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One great way to win a new client

A while ago I was in a meeting with the CEO of a well-known architectural firm in Sydney. This particular CEO really knows his stuff – he is on the ball, has a good head for the big picture & detail and when he needs the right advice from external professionals he seeks out only the very best he can afford. He is one of those client-types who take people on face value, but at the same time will check and validate an advisers skill set, experience and reputation within his own network which usually consists of friends, colleagues, other business owners and sometimes clients of the adviser he is wanting to bring on.

Most CEOs, CFOs and business owners are not like the CEO I met above either because they’re time poor or have other reasons for not doing what they need to do.  A lot of them take the default position and think we can’t go wrong if we hire a “Big Four firm” when they need external accounting help. However, that might not be the right fit for the need at hand.

All accountants from both the big end of end and the small end need to make it simple and straightforward for their clients and prospective clients to “check them out” How does one do this? Simple. Invite your prospective client and a current client to a conveniently located cafe, introduce them to each other, buy them each a coffee & cake and then leave. If you are a half decent accountant that has done the right thing by their client(s) the words your client shares with your prospect will be far more valuable and authentic than anything you can possibly say! They will take care of the sale for you 🙂

Keep well and see you next post.

James E

Marketing tips (1 of 3)

Hi all. I’ve been out of action for the last week or so and haven’t blogged. Sorry. My Publisher for the book that I’m working on explained to me the meaning of the word “deadline” with emphasis on the word dead! Hence I have a good reason for being slack with the blogging.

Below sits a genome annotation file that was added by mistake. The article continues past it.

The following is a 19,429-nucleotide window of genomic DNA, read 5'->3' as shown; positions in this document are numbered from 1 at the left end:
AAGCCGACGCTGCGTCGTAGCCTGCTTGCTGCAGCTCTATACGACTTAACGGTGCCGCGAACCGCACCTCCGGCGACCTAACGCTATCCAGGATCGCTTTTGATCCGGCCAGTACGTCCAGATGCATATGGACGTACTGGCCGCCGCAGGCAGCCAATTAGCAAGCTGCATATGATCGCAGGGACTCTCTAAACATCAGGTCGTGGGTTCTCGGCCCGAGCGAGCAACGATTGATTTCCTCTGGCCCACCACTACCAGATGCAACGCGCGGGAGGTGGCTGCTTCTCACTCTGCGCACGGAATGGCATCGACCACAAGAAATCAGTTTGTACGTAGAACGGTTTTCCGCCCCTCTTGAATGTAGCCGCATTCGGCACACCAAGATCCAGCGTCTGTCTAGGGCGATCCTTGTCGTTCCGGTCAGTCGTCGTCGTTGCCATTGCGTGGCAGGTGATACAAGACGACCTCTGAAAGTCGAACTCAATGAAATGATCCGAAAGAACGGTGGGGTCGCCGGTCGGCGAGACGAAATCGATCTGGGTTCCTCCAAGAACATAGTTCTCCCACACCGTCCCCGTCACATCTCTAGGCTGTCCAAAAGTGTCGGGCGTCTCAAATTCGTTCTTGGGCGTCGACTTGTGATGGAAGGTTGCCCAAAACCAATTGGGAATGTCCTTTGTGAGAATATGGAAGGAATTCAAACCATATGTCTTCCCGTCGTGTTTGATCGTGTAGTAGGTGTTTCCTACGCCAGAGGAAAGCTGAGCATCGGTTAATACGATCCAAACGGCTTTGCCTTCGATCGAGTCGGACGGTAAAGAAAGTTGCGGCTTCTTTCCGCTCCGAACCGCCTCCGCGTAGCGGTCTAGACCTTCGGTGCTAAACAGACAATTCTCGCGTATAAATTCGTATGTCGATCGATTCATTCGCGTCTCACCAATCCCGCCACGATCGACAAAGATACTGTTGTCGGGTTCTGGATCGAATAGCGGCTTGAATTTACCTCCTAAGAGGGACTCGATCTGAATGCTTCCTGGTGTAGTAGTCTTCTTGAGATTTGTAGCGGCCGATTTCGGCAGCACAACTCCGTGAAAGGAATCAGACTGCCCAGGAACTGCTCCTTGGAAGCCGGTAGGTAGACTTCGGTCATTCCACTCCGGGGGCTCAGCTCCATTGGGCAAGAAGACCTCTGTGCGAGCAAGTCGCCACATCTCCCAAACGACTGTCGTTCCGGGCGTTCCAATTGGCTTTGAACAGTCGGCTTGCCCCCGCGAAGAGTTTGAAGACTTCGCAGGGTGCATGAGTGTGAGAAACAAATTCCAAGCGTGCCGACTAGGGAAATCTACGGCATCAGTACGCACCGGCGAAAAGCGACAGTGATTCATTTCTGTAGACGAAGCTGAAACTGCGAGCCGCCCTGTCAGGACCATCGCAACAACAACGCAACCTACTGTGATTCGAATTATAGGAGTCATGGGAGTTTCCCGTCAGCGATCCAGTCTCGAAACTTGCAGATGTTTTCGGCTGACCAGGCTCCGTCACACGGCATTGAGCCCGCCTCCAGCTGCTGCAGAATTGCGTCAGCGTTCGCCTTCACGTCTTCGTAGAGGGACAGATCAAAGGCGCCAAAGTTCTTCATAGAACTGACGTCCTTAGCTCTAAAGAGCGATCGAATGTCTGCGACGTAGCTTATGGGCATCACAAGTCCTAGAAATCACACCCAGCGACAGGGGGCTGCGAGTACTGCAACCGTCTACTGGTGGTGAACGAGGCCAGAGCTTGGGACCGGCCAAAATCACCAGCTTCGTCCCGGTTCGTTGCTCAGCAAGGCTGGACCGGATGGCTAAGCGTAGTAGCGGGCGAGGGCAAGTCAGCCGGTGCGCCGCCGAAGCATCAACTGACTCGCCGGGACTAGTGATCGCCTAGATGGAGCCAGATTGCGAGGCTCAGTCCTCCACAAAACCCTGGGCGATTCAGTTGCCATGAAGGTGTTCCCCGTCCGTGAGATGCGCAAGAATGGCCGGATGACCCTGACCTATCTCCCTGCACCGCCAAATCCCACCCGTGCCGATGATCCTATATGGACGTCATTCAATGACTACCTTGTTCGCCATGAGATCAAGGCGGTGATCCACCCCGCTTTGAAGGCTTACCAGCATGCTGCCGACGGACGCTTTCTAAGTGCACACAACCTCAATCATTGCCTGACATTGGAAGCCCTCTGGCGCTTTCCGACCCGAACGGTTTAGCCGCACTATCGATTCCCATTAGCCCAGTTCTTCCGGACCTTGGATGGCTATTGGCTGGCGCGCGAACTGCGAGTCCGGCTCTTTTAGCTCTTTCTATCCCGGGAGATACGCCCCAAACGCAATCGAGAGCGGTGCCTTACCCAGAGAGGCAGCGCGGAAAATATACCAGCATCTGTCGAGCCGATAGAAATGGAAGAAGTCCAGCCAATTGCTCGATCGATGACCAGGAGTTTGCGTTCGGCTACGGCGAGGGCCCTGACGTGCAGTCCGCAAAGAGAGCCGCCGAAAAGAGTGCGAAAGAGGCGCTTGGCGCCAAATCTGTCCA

I was on the web recently and came across some excellent material put out by a group called HDK Consultants in the UK. Here is what I found – its is definitely a worthwhile read!

“I was a CFO at a software company, moved back into public practice which I haven’t done since college. Been a year now and have 5 accounting clients. How do I attract business?”

Essentially, there are a few “hidden” barriers to acquiring new accounting clients.

First and foremost, the average accounting / CPA client simply does NOT understand the service he receives.

This is due to his lack of knowledge in accounting procedures and financial planning.

Additionally, the necessity to use accounting services – to keep books, to file annual reports, taxes, collect sales tax and whatnot – is enforced upon him by legislation, and not something he does voluntarily.

I’m not taking a stand for or against taxation or legislation here, merely pointing out that anything we are ORDERED to do under threat of punishment does NOT bring about POSITIVE feelings.

Thus, we have TWO main factors here, both of which make the average business owner negative about all that has to do with accounting.

He doesn’t understand the information he receives from his accountant and he doesn’t like having to pay for it.

Subsequently, he feels negative about his accountant TOO although it’s illogical.

YOU are there to HELP him handle these demands set by the government, YOU didn’t legistlate those laws, right?

Right you are… but here enter the frailties of human thinking where it is based on negative emotions.

“I don’t know and I don’t care” becomes the “defence” against any sensible advise from the accountant.

Tune in next time to read the next installment from the chaps @ HDK!

Bye for now,

James E